Samsung Galaxy S24 Review : A Compact Champ? What About As A Regular Smartphone?

Samsung Galaxy S24
Samsung Galaxy S24
With the Galaxy Unpacked unveiling the Korean giant’s latest smartphone at our backs now, it’s time to give our thoughts on what might already be innovation in such a bland industry. The Galaxy S24 is a compact smartphone that pushes AI in front, while debuting the Exynos 2400 that holds a lot of promise and confidence for Samsung’s fabrication capabilities.
Design
9
Display
9
Performance
8
Battery Life
9
Camera (rear)
8
Camera (front)
8
Value
7
Love
Consistent Image quality across all sensors
Loads of AI fun to be had
A day’s battery life despite the size
New Generation LTPO display
Strong, balanced performance
Loven’t
Does well as a compact phone, but not a regular smartphone due to price
Does not get the same titanium treatment as the Ultra
Only 8GB RAM even if it’s a flagship
8.3

Out of 10

Key Specs

CPU Exynos 2400 (4 nm)
Memory8GB LPDDR5 RAM
256GB UFS 4.0 storage
512GB UFS 4.0 storage
Display6.2″ FHD+ 120Hz Dynamic LTPO AMOLED 2X
Camera50 MP, f/1.8, 24mm (wide), Dual Pixel PDAF, OIS
10 MP, f/2.4, 67mm (telephoto), PDAF, OIS, 3x optical zoom
12 MP, f/2.2, 13mm, 120˚ (ultrawide)

12 MP, f/2.2, 26mm (wide), Dual Pixel PDAF
ConnectivityBluetooth 5.3, USB Type-C 3.2 OTG, Up to WiFi 7
OSAndroid 14, OneUI 6.1
Battery4000 mAh, 25W Fast Charging
Available ColorsCobalt Violet
Amber Yellow
Onxy Black
Marble Gray
Sapphire Blue (Online Exclusive)
Jade Green (Online Exclusive)
Sandstone Orange (Online Exclusive)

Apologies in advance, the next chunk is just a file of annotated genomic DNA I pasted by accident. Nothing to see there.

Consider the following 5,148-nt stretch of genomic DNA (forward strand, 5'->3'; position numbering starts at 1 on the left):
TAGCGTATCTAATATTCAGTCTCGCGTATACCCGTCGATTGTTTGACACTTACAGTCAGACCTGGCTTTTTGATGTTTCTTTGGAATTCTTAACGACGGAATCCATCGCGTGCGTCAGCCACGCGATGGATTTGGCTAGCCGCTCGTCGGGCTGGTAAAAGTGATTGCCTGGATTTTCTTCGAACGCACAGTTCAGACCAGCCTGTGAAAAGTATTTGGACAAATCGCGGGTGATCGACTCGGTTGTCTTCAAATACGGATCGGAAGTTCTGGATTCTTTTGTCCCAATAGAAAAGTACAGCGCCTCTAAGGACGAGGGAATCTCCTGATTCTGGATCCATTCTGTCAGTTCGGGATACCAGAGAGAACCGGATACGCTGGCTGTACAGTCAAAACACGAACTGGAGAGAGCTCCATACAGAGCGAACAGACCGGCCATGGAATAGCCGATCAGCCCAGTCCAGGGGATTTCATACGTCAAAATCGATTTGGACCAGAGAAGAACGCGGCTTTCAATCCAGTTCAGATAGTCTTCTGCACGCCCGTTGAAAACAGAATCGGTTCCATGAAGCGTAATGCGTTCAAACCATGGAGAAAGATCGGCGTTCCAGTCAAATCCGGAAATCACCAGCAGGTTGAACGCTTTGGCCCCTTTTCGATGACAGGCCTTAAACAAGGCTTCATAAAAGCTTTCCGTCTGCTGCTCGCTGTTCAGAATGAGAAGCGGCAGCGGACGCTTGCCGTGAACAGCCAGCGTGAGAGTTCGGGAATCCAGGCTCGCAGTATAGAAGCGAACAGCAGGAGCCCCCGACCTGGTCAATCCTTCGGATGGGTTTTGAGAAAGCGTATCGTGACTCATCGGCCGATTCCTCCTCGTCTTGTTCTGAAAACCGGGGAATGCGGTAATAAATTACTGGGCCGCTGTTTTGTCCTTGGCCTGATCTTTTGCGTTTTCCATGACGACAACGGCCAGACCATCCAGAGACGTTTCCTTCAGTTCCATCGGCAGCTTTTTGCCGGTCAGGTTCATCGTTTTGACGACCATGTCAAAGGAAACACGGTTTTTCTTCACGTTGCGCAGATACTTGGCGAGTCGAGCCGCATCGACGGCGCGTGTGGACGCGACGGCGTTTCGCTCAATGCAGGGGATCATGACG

Retail Price8GB+ 256GB : RM 4099
8GB+ 512GB : RM 4599

All Too Familiar Looks

The S24 and S24+ retain the curved display and aluminum frame of their predecessors, offering a sleek and comfortable feel. However, the biggest change comes in the form of flat edges, reminiscent of the iPhone. This might be a divisive point, with some appreciating the more modern look and others missing the S-series’ signature curves. The camera module remains unobtrusive, blending seamlessly into the back panel.

While the design isn’t groundbreaking, it’s safe to say it’s still attractive and well-executed. However, the lack of major changes might leave some yearning for more excitement.

The Samsung Galaxy S24 series presents two distinct design philosophies. The S24 and S24+ play it safe, offering a refined take on a familiar formula. While this might disappoint those seeking innovation, it’s still a polished and appealing design.

Ultimately, the S24’s design appeal depends on your preferences. If you crave the latest trends and premium materials, the S24 Ultra is the clear winner. But if you prefer a tried-and-true approach with a touch of refinement, the S24 and S24+ might be more your speed.

The Works

Available Variants : 

  • 8GB + 256GB
  • 8GB + 512GB

As the smallest-sized and entry piece to Samsung’s 2024 flagship line, the Galaxy S24 also gets the same hardware treatment as the rest of the series, but with a little trim to match the price. For starters, you’re getting the Exynos 2400 for Galaxy, as seen on the Galaxy S24+. The trimming continues on the available RAM, which is only at 8GB, regardless of whether you get the 256GB or 512GB variant. If you’re looking for more RAM, the only viable option would be to go for the Galaxy S24+ or S24 Ultra. Frankly, you’ll only feel the difference when you’re multitasking heavily, which is not a typical scenario for most people. If you’re using it casually, nothing would feel slow or out of place, the Galaxy S24 is as smooth as the rest in that regard.

While there aren’t many compact flagships in the wild at the moment, it’s actually something that the Galaxy S24 shines at being. I really love the value proposition it brings to the table. The whole world looked towards the Galaxy S24 Ultra and how much AI horsepower it featured to enhance and change the way we do things on our smartphones. It’s also worth acknowledging that these benefits do trickle down to the Galaxy S24 and S24+, making them the lowest cost of entry into the ecosystem and into Galaxy AI.